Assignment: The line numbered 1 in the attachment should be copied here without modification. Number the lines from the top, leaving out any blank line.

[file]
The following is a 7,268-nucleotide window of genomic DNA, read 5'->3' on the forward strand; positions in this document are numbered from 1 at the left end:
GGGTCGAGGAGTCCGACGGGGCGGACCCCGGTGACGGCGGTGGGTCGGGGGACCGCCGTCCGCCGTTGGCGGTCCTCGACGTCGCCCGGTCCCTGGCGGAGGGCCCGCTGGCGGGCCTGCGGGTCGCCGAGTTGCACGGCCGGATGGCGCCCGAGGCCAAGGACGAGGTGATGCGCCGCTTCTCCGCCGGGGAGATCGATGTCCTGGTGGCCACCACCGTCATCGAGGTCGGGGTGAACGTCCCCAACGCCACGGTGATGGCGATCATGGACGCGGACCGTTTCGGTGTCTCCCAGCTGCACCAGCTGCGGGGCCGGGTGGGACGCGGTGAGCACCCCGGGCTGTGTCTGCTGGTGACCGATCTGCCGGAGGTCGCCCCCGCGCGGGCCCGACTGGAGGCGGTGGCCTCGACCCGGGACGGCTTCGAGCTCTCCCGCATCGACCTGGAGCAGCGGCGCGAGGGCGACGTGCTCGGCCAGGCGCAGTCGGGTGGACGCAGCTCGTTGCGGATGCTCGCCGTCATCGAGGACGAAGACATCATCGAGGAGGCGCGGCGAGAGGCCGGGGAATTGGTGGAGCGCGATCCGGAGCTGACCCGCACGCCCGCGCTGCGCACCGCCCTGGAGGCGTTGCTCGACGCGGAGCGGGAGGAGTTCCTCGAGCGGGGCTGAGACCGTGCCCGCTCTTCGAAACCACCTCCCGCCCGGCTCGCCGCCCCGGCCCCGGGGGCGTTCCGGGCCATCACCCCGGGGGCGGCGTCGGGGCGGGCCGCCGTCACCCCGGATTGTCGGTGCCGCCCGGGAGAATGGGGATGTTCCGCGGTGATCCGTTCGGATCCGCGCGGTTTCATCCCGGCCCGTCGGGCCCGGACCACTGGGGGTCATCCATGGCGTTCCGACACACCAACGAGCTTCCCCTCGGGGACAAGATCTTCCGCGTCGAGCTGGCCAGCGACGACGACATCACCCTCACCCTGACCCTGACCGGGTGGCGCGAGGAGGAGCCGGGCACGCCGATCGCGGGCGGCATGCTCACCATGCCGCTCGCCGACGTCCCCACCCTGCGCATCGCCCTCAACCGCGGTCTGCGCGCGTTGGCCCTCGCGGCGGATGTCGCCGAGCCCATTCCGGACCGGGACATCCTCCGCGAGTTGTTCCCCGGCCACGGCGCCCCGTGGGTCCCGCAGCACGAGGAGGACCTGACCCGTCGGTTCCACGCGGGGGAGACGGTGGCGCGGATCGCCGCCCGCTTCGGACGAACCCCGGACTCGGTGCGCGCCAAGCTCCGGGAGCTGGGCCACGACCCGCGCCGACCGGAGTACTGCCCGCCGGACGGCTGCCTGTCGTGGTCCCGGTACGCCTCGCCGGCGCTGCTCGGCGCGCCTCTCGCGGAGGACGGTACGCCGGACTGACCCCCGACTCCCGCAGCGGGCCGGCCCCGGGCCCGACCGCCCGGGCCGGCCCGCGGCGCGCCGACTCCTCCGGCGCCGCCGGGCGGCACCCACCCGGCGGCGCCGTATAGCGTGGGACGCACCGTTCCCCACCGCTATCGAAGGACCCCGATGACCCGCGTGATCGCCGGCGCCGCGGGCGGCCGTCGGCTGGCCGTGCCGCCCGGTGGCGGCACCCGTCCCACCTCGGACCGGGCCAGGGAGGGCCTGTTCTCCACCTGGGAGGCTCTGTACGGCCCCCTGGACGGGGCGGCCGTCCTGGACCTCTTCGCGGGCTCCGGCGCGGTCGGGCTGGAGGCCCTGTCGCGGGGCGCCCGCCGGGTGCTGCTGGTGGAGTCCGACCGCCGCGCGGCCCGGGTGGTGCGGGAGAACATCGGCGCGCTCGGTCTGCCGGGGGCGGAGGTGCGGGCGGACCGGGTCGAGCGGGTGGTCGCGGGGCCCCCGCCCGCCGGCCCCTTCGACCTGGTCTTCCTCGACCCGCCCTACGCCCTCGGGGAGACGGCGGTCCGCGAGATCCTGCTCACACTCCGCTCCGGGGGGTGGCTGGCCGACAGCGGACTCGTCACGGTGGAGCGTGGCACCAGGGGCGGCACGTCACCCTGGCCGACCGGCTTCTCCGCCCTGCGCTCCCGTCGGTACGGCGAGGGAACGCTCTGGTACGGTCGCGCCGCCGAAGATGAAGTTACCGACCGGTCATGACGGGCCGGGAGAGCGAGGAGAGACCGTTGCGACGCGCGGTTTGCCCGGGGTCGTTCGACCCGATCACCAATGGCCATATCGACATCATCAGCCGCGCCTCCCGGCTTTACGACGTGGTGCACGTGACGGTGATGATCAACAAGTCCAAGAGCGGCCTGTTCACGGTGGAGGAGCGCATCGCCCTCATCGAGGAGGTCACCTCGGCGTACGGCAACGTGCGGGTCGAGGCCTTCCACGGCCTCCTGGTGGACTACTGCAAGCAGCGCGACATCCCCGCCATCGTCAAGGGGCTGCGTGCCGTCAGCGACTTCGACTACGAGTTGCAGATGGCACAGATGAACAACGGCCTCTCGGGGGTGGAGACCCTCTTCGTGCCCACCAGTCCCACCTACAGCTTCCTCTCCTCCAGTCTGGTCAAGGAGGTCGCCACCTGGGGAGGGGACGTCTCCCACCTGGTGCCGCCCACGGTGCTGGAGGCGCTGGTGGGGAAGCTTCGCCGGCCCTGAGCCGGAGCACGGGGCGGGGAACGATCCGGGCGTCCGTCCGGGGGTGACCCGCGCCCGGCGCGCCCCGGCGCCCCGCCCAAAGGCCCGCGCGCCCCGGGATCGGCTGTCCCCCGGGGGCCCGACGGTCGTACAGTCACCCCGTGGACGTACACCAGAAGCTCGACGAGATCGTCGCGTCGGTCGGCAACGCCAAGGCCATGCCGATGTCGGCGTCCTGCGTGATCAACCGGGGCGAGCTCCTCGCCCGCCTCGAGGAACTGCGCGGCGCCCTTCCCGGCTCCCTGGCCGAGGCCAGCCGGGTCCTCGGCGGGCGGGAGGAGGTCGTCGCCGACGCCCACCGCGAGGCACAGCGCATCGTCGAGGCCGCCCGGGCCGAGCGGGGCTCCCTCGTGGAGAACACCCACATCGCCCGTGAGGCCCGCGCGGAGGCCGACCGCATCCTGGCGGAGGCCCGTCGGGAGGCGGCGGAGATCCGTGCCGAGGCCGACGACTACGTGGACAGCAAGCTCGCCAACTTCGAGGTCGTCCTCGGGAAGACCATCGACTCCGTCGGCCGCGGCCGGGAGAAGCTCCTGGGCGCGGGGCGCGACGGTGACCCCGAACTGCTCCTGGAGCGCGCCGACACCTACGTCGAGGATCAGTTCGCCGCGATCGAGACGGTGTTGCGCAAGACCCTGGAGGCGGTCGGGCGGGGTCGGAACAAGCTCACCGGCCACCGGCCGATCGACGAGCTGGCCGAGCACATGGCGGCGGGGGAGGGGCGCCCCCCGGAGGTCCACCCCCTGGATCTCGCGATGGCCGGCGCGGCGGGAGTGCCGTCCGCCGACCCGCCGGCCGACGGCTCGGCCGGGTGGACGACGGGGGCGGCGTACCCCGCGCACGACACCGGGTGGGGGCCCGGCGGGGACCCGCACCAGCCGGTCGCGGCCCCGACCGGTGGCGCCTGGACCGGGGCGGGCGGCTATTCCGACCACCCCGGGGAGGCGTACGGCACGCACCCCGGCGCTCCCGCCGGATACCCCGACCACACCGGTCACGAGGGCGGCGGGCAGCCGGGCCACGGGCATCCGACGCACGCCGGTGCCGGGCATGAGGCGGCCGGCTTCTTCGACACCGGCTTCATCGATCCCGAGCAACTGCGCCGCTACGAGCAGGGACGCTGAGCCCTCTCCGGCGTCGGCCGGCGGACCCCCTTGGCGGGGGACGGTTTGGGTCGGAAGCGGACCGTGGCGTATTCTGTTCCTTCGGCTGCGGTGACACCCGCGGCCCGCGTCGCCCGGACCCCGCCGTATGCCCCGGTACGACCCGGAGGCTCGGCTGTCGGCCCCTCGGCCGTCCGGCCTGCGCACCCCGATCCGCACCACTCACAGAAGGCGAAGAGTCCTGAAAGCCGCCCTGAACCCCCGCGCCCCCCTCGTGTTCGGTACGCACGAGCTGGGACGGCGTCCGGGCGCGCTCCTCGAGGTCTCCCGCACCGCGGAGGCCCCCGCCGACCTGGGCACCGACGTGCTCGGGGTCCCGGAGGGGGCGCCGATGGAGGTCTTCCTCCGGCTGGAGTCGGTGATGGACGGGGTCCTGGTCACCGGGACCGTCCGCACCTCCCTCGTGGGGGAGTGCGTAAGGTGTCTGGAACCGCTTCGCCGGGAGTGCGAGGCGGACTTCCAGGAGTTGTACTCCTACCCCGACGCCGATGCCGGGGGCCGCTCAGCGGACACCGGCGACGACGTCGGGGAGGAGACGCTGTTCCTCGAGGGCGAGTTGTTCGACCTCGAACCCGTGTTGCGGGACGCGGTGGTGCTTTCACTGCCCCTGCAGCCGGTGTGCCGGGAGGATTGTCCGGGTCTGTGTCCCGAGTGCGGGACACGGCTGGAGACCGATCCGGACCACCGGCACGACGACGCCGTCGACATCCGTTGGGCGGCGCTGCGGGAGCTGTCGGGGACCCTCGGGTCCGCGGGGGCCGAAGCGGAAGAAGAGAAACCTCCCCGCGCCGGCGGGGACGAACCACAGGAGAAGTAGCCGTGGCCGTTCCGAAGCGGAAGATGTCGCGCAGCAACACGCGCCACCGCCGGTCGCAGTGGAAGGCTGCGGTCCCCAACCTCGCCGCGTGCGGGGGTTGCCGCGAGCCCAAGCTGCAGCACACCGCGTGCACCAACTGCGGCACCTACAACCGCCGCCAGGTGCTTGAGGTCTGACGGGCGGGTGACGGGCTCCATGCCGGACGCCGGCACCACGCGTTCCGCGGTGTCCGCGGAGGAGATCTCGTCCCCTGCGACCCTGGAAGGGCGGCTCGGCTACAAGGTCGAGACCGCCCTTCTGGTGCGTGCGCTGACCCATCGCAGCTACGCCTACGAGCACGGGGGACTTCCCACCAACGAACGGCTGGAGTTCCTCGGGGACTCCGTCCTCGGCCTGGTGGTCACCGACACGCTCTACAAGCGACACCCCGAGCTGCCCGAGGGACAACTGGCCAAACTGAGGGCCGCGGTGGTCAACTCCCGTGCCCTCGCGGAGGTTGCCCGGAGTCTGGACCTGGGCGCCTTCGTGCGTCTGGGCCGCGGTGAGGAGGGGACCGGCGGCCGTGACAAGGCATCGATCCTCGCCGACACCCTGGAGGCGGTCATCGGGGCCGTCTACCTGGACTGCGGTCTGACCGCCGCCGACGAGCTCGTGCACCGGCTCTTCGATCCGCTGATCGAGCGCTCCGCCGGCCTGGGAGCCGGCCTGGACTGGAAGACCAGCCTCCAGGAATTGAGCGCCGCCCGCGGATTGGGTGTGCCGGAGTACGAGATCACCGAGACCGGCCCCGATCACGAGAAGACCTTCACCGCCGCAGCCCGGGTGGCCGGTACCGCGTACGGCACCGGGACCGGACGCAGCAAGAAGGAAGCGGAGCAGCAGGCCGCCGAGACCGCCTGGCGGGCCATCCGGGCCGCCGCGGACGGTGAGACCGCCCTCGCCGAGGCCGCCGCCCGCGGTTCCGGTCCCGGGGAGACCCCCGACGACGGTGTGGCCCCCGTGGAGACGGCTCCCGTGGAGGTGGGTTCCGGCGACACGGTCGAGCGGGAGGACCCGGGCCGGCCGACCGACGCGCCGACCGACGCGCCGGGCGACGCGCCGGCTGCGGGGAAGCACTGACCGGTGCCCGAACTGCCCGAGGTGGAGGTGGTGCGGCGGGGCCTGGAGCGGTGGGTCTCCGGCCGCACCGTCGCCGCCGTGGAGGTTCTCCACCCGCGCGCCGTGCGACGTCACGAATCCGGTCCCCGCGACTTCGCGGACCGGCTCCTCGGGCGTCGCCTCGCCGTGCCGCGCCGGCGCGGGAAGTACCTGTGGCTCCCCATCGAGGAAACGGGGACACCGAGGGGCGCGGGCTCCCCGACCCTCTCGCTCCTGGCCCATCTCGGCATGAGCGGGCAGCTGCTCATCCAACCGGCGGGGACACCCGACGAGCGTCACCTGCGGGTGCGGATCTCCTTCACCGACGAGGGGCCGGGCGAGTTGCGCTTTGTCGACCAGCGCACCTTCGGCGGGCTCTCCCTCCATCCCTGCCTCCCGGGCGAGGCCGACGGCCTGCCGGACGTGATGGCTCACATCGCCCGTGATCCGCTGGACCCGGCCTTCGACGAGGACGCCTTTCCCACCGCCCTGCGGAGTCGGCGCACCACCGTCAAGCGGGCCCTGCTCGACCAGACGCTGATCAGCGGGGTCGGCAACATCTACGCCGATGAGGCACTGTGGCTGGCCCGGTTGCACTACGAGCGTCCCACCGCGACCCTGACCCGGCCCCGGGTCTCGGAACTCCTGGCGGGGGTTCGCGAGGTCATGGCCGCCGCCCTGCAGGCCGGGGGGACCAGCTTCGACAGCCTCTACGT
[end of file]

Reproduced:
The following is a 7,268-nucleotide window of genomic DNA, read 5'->3' on the forward strand; positions in this document are numbered from 1 at the left end: